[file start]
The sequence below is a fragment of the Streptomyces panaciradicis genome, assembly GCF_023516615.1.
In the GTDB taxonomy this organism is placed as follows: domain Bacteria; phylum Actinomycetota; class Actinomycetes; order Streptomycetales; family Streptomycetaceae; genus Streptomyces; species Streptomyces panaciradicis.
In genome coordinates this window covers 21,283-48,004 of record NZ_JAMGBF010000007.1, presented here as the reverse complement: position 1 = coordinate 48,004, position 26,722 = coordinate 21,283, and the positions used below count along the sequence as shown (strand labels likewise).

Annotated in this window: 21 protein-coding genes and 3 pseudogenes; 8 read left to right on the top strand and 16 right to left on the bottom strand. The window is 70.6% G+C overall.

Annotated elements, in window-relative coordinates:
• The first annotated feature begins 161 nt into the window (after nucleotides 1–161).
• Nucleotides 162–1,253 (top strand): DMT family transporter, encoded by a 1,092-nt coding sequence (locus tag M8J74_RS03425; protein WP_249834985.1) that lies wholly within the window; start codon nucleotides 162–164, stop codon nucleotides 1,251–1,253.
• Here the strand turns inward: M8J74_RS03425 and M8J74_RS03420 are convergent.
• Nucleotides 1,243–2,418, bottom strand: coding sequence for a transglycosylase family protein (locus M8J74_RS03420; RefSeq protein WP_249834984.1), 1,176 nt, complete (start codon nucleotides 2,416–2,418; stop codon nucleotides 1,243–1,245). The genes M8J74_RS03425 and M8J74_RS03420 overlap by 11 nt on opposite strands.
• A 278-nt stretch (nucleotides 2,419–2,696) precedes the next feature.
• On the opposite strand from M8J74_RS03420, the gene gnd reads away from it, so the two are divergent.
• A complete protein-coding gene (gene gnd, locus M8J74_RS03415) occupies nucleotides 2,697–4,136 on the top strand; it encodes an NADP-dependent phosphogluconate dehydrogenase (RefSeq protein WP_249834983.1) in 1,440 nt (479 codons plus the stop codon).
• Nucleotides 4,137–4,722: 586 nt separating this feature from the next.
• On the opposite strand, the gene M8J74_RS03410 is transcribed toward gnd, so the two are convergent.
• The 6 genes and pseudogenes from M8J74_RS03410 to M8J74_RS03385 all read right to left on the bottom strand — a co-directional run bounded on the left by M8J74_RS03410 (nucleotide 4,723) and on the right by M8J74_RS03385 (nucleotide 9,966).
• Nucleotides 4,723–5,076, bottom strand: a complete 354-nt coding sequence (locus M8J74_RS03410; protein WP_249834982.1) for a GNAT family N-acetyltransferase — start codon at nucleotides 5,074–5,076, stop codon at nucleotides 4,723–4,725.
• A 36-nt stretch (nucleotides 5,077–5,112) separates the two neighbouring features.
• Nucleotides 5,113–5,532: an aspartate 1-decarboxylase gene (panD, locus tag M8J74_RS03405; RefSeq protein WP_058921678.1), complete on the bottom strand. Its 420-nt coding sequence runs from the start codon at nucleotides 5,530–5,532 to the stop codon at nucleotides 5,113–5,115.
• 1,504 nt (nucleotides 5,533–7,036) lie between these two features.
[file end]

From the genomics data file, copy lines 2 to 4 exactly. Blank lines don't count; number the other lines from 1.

In the GTDB taxonomy this organism is placed as follows: domain Bacteria; phylum Actinomycetota; class Actinomycetes; order Streptomycetales; family Streptomycetaceae; genus Streptomyces; species Streptomyces panaciradicis.
In genome coordinates this window covers 21,283-48,004 of record NZ_JAMGBF010000007.1, presented here as the reverse complement: position 1 = coordinate 48,004, position 26,722 = coordinate 21,283, and the positions used below count along the sequence as shown (strand labels likewise).

Annotated in this window: 21 protein-coding genes and 3 pseudogenes; 8 read left to right on the top strand and 16 right to left on the bottom strand. The window is 70.6% G+C overall.